Your business has been going so well, you can now start thinking seriously about expanding. This may mean a bigger office, a second location, or even more staff—and you’re even considering adding a business partner to help with the workload. What should your first step be in your new expansion?
If you didn’t say “protecting your assets,” you should think again. While growth of your business signals more profit, it also opens you up to more problems—and if you haven’t solidified the structure of your business, you may lose it all.
If you haven’t already done so, you should choose a legal structure for your business as soon as possible. In most cases, a business will take one of the following forms:
- Sole proprietors. Businesses that begin with one person are often considered sole proprietorships. These are unincorporated businesses that are owned and run by one individual. However, there is usually no legal distinction between the business and its owner, making the owner personally entitled to all profits, but also responsible for all debts and losses the business incurs.
- LLCs. A limited liability company (LLC) is a popular business model for small companies and sole proprietors who want to protect their personal assets from business losses. An LLC prevents creditors of the business from seeking payment from any of the owners for business debt. In addition, LLCs allow owners to pay their business taxes on their personal tax returns rather than file a separate business income tax form.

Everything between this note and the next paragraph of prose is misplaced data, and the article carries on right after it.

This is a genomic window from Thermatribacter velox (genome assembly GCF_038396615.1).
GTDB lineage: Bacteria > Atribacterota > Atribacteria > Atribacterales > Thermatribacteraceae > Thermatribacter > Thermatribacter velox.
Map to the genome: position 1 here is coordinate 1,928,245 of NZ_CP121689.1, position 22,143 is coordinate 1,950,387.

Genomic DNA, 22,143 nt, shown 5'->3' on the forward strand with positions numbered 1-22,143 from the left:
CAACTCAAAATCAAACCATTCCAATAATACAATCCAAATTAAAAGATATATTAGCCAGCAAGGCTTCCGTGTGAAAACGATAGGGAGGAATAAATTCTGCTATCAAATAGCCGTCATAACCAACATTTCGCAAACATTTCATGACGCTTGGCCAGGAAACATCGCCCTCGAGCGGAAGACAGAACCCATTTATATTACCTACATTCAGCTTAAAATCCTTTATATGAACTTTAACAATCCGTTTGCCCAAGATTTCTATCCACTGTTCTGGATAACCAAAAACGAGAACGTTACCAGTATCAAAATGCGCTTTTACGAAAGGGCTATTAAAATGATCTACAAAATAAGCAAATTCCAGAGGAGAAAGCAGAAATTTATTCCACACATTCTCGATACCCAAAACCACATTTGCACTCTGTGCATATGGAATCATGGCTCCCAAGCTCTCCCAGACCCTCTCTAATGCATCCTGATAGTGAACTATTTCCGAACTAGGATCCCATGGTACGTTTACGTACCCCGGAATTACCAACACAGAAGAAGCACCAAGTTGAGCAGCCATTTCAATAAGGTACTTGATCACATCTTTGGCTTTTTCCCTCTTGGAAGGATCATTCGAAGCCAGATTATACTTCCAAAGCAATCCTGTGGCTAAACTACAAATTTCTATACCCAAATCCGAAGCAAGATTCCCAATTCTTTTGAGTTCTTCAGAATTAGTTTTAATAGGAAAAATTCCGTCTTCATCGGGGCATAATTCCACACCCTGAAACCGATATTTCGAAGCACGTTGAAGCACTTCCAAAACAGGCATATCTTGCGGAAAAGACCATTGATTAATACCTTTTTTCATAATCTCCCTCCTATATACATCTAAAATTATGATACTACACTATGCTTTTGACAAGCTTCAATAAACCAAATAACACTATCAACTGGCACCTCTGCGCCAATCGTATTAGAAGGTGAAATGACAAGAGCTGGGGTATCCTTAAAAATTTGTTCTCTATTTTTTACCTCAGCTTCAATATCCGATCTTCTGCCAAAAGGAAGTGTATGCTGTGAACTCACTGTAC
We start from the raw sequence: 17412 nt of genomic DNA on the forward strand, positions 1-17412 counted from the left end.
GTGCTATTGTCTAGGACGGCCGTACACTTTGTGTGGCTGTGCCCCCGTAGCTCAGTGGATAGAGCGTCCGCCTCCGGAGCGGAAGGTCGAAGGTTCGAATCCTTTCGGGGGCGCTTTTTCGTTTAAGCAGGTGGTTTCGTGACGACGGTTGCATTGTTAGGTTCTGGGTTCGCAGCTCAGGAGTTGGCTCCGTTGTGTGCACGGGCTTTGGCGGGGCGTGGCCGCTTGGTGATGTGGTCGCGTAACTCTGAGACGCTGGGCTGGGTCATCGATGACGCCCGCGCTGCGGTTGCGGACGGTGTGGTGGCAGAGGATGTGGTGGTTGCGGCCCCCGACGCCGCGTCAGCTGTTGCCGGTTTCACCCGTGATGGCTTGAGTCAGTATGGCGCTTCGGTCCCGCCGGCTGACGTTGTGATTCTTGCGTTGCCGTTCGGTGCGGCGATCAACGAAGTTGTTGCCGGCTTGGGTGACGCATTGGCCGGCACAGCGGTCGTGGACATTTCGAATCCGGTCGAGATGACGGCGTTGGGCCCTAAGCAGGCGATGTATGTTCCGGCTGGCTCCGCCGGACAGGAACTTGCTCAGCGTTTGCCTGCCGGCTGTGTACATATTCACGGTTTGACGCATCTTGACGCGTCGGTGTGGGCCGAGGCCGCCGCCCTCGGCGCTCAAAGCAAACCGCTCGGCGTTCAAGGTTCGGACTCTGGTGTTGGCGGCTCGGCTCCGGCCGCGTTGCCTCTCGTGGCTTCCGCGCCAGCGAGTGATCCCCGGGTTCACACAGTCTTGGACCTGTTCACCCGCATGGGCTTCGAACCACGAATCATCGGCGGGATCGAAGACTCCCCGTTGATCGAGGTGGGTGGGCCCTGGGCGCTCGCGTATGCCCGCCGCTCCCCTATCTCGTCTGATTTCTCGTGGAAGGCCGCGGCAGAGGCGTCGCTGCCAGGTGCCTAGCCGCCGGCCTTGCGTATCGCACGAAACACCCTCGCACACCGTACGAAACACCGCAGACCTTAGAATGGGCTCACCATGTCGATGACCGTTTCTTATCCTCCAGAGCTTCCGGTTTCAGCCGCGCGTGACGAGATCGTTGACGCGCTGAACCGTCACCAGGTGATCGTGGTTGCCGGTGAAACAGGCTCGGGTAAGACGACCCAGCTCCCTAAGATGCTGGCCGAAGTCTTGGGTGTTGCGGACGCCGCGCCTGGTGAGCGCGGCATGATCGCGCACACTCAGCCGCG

- Partnerships. Partnerships function similarly to LLCs, with the notable difference that LLC owners are not personally liable for company debts and losses. Partners are not protected from business liability unless they have been designated in their partnership agreement as "limited" partners.
- Corporations. If a company grows beyond a few initial investors, you may wish to consider forming a corporation. A corporation offers shares of your company, usually with corporate stock certificates as proof of partial ownership. If you have multiple investors in your business or intend to sell shares to the public, you will likely need the protections that incorporation provides.
- Joint ventures. Sometimes companies will enter into partnerships with other businesses for a limited amount of time. This is called a joint venture, and is created when two or more established businesses agree to work together on a specific project, combining their financial and technical resources. While no formal filing is required, any joint venture arrangement should include a declaration on how each party will contribute its assets and how profits (or losses) are to be divided when the venture ends.
Why Does it Matter What Form Your Business Takes?
No matter if there are one, two, four, or twenty people who are involved in the running of your business, none of them will be legally protected from liability unless the proper forms have been filed. If you need legal help with your Sarasota business, click the contact link on this page to get your questions answered.